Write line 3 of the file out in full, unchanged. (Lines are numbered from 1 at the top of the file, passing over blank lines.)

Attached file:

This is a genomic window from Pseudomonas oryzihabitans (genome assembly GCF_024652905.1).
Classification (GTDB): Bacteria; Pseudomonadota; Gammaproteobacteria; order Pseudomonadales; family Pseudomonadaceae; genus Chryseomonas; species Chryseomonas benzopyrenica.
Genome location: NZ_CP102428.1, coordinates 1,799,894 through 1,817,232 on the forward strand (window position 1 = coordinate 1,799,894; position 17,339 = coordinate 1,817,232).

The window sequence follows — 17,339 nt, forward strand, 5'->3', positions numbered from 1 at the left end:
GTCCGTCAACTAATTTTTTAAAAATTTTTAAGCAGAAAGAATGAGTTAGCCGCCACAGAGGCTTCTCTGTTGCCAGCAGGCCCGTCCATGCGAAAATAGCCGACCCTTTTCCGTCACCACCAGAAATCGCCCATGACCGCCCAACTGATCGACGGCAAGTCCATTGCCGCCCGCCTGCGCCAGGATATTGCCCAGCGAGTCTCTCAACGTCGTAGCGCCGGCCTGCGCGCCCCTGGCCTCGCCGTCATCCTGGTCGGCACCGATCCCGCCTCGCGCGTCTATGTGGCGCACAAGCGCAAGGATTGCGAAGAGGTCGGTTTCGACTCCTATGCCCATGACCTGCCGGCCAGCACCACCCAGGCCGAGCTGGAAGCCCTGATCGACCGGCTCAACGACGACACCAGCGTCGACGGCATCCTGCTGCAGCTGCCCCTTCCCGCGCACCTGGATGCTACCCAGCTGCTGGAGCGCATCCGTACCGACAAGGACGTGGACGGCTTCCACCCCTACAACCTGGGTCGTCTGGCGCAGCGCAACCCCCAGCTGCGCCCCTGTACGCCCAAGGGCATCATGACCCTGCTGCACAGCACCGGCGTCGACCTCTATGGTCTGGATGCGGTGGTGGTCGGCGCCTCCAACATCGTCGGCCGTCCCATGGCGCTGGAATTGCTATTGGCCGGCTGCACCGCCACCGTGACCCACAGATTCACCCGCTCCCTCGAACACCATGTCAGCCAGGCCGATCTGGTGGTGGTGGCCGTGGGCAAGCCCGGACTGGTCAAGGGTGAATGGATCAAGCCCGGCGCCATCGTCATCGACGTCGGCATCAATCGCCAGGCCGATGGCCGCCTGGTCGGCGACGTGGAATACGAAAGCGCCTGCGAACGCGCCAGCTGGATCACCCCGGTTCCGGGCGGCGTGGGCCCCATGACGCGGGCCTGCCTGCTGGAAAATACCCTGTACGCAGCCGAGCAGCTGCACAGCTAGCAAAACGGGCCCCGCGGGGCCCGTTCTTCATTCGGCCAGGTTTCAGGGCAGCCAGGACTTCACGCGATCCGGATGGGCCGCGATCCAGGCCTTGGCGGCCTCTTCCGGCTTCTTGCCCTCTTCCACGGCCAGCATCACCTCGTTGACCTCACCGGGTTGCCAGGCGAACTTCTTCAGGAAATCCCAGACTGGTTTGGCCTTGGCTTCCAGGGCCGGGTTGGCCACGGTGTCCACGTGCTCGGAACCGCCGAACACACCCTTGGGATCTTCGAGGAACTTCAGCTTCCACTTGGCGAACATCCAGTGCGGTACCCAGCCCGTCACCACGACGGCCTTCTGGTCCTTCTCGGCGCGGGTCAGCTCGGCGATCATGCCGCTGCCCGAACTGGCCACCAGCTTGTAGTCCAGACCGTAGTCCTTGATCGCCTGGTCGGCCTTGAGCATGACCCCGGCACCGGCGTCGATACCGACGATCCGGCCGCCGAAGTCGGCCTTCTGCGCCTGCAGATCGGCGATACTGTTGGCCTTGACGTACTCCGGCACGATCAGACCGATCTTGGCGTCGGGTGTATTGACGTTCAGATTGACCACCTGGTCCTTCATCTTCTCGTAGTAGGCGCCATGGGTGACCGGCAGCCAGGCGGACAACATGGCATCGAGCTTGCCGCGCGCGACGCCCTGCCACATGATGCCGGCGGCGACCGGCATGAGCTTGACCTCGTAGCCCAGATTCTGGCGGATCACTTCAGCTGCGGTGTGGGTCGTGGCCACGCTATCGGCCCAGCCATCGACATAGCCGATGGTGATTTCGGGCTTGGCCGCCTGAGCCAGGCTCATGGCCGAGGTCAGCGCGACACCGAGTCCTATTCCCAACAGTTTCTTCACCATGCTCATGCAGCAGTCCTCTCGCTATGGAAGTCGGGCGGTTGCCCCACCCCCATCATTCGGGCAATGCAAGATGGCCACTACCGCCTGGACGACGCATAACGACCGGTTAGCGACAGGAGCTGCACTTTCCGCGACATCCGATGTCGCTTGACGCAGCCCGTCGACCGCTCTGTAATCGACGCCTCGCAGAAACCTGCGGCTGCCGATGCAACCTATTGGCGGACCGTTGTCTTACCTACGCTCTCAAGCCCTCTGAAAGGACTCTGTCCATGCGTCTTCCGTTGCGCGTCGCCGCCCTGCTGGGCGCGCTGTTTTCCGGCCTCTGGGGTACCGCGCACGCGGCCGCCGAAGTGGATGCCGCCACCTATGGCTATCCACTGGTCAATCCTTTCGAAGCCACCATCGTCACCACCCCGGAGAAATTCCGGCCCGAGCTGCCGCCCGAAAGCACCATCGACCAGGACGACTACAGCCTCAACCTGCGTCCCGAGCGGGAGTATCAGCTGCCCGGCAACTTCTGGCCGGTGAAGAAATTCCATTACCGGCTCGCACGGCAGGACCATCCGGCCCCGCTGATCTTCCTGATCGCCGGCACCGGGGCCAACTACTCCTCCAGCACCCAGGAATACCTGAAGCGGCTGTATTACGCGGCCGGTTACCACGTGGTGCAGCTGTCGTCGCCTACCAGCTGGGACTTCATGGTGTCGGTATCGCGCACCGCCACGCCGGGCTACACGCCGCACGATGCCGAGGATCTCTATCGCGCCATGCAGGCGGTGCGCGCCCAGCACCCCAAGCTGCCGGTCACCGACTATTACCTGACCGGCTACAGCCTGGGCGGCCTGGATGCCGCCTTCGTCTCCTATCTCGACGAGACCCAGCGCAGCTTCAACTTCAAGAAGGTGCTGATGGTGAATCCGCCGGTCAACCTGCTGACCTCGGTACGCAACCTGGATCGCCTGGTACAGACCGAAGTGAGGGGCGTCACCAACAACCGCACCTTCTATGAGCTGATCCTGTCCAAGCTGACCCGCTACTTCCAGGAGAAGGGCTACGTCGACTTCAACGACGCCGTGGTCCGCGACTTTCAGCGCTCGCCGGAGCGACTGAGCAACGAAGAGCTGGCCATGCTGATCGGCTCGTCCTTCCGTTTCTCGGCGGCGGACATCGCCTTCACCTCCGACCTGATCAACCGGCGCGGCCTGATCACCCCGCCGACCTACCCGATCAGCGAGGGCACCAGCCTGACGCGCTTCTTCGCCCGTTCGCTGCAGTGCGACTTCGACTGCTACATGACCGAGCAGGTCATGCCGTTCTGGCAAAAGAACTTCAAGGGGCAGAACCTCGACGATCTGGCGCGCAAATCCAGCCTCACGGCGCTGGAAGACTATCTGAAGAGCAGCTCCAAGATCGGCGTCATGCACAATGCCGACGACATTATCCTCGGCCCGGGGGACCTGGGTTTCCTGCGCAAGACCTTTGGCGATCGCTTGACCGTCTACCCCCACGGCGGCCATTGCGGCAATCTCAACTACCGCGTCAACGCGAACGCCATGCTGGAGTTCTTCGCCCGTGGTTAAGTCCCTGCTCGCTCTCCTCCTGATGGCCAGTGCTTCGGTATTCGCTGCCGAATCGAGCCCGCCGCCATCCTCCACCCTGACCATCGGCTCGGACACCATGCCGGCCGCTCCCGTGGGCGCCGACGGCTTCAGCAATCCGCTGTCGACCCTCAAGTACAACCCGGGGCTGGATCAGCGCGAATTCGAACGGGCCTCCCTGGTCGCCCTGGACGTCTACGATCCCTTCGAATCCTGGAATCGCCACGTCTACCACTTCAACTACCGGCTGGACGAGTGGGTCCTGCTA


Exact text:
Genome location: NZ_CP102428.1, coordinates 1,799,894 through 1,817,232 on the forward strand (window position 1 = coordinate 1,799,894; position 17,339 = coordinate 1,817,232).